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4 Tips for Getting Your Work Emails Read and Answered

Deborah Swerdlow profile image

Deborah Swerdlow

Someone typing on a laptop.

With emails streaming into our inboxes at an average of 12 emails every hour of the work day, it’s understandable that a few will slip through the cracks.

But if you feel like you’re not getting the responses you need from most of the emails you send to colleagues, it might have something to do with how you’re writing the messages.

Improving your email writing skills can help you succeed in the short term by getting you the answers you need and in the long term by helping you use your time more efficiently (after all, if you’re going to spend half of your work day on emails, it’s better to spend that time writing effective emails).

It can also help you get ahead in your career because writing effective emails is ultimately a sign of good communications skills, which many employers value.

So the next time you write a work email, try these four tips to make your email more likely to be read and answered.

Don’t send an email if you don’t need to

It may seem strange to start by telling you to not send emails, but this may be the most important tip in the whole post. That’s because if the first thought your co-workers have when they see your email is, “Why did he email me about this?”, they may be reluctant to open and respond to your future messages.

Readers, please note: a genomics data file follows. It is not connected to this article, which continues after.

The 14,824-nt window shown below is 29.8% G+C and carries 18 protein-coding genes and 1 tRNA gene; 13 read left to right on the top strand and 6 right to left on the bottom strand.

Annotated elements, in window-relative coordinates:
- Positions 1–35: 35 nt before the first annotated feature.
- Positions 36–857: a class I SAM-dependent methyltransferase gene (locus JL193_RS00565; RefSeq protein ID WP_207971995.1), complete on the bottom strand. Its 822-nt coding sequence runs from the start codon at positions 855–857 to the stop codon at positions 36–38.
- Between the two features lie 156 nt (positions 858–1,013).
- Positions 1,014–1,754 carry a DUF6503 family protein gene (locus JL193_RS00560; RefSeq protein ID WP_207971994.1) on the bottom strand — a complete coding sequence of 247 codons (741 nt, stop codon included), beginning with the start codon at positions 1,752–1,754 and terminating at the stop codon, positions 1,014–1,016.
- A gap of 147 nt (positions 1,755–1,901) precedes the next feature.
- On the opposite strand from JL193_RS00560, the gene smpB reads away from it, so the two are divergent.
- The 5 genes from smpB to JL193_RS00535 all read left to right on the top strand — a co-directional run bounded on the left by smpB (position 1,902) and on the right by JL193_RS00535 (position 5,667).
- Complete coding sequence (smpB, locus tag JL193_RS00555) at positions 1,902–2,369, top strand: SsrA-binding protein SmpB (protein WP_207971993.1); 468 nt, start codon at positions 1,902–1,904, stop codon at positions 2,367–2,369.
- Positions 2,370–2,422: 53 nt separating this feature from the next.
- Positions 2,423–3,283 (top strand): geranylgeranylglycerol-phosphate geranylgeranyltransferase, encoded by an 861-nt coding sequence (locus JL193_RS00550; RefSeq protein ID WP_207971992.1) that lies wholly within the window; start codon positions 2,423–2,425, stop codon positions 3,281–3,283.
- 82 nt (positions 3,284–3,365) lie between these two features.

Alternatives to sending an email include:

  • Check the Internet, employee handbook, organizational website, or some other resource for the answer to your question. You don’t have to spend hours searching for an answer; just take a few minutes to ensure it’s not sitting right in front of your nose.
  • If your colleague is in the office, go talk to them! Pro Tip: If your organization makes everyone’s calendars visible to all staff, check the person’s calendar to see if they’re free before popping in.
  • If you’re trying to reach a remote colleague, give them a call or send an instant message. These options also work for in-office colleagues if walking over to their office doesn’t feel like the right approach.
  • If the email isn’t time-sensitive, hold onto the information until the next time you’re scheduled to meet with a colleague. For example, if you have regular check-ins with your supervisor, you could save the content of your email for your next check-in.

Write concise and clear subject lines

Assuming it makes sense to send an email, the first place to focus is the subject line because that is your chance to communicate what you need and when you need it. As with most forms of communication, your subject lines will be more successful if they are concise and clear.

The ideal length for a subject line is about 30-40 characters (including spaces) because that will be visible on almost any device—mobile or computer. You can go longer if you need to, but make sure that the first 30-40 characters of the subject line include the most important content.

For clarity, avoid generic subject lines such as “Question” or “Update.” Those subject lines don’t give your recipient enough information to determine how to prioritize your message and will make it difficult for her to search the archived message in the future.

Instead, try putting some instructional language at the front of the subject line with more information after a colon or dash. For example, if you need someone to review the direct mail copy, try “For review: Direct mail copy” or “Need edits - direct mail copy.”